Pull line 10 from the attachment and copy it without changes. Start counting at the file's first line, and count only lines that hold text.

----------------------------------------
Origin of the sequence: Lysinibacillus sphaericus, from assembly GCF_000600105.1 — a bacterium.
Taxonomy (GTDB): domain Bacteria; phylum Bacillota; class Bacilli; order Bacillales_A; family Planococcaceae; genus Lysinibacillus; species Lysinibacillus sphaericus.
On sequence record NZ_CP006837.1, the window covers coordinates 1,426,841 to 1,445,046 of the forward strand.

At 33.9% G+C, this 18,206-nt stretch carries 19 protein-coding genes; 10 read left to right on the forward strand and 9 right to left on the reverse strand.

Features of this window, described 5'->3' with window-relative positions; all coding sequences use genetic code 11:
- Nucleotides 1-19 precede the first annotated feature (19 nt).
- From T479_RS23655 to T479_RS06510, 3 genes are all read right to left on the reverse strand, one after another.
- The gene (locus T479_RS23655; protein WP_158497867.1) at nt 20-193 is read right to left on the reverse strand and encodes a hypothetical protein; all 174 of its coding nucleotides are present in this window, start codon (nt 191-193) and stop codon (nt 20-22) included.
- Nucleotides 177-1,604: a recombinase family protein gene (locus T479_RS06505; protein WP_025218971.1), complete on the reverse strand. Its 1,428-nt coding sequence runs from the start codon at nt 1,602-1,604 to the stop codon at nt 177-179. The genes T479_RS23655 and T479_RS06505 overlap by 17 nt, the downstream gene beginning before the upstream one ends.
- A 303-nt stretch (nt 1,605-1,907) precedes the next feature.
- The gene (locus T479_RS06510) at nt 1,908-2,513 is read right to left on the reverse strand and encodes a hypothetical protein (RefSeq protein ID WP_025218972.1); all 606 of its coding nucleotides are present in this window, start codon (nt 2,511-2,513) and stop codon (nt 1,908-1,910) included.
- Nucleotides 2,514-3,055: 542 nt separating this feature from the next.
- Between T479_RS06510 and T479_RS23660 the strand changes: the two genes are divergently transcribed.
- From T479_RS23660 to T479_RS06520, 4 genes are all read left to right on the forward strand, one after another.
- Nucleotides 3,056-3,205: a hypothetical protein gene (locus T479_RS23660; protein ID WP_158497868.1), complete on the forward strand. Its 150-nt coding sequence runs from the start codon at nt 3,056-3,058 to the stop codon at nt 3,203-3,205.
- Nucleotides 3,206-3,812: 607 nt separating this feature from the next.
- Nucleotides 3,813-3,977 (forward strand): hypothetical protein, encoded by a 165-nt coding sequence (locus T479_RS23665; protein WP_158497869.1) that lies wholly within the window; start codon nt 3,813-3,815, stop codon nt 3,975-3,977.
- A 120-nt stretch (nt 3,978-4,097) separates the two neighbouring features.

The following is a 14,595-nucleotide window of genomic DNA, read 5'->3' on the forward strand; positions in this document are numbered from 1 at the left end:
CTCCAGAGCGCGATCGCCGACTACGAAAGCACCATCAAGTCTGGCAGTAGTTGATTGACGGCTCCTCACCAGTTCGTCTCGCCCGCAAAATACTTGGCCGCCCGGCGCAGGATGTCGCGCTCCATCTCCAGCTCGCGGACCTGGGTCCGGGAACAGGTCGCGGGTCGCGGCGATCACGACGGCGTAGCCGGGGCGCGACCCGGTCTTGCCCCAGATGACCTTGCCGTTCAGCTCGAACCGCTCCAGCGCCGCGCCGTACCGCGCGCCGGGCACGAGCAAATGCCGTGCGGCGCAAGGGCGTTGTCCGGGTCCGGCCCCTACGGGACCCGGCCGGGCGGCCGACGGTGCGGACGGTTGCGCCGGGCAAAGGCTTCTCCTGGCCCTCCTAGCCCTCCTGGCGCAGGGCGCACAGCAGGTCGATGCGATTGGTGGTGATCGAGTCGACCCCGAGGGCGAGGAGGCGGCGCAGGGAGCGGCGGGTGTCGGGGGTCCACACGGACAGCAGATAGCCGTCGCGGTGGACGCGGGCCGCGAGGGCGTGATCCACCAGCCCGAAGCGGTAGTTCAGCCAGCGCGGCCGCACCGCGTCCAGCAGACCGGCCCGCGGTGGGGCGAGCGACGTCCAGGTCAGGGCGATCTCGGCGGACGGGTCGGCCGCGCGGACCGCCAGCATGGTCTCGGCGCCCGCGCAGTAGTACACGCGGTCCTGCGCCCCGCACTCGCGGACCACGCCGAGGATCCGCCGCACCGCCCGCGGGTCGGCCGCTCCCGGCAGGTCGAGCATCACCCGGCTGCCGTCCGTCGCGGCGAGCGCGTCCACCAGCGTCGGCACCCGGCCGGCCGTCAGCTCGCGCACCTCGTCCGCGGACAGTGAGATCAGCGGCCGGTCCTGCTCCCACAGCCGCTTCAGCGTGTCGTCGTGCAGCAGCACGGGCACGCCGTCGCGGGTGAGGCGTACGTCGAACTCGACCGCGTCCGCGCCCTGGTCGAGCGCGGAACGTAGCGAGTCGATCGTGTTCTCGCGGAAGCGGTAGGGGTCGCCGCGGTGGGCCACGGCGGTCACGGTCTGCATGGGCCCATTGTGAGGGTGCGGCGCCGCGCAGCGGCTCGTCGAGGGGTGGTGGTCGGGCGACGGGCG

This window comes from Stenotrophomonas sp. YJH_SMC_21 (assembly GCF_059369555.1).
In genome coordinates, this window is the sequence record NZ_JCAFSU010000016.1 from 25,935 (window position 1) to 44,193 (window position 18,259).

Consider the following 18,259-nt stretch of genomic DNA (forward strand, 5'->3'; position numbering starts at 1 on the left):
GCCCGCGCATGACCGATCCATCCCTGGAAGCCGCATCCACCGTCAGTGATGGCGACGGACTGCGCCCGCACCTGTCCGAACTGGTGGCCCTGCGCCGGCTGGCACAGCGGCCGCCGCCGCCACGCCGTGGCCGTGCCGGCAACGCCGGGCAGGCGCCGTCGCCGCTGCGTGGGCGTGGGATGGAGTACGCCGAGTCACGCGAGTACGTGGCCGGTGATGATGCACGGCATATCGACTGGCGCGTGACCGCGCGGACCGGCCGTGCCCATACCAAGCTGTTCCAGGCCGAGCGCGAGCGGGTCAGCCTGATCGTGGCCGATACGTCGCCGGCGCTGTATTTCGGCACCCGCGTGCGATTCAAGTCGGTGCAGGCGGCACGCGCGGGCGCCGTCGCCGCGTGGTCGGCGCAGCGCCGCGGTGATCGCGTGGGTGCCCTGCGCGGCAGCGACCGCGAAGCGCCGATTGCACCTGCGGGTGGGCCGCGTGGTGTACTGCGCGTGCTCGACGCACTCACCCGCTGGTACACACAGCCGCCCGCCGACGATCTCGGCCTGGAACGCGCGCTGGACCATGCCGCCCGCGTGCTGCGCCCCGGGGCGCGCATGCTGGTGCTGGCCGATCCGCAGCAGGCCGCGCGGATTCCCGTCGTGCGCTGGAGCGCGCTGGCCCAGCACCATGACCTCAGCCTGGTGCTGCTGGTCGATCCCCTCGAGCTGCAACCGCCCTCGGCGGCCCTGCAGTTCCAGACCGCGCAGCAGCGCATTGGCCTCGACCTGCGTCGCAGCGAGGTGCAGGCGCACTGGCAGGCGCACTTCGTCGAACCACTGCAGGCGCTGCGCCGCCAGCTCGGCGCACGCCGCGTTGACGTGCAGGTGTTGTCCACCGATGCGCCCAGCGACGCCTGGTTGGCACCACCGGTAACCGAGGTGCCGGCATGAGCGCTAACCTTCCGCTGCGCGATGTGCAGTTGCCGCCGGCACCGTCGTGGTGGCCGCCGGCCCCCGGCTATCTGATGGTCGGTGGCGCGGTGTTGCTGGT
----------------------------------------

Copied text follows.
- A 303-nt stretch (nt 1,605-1,907) precedes the next feature.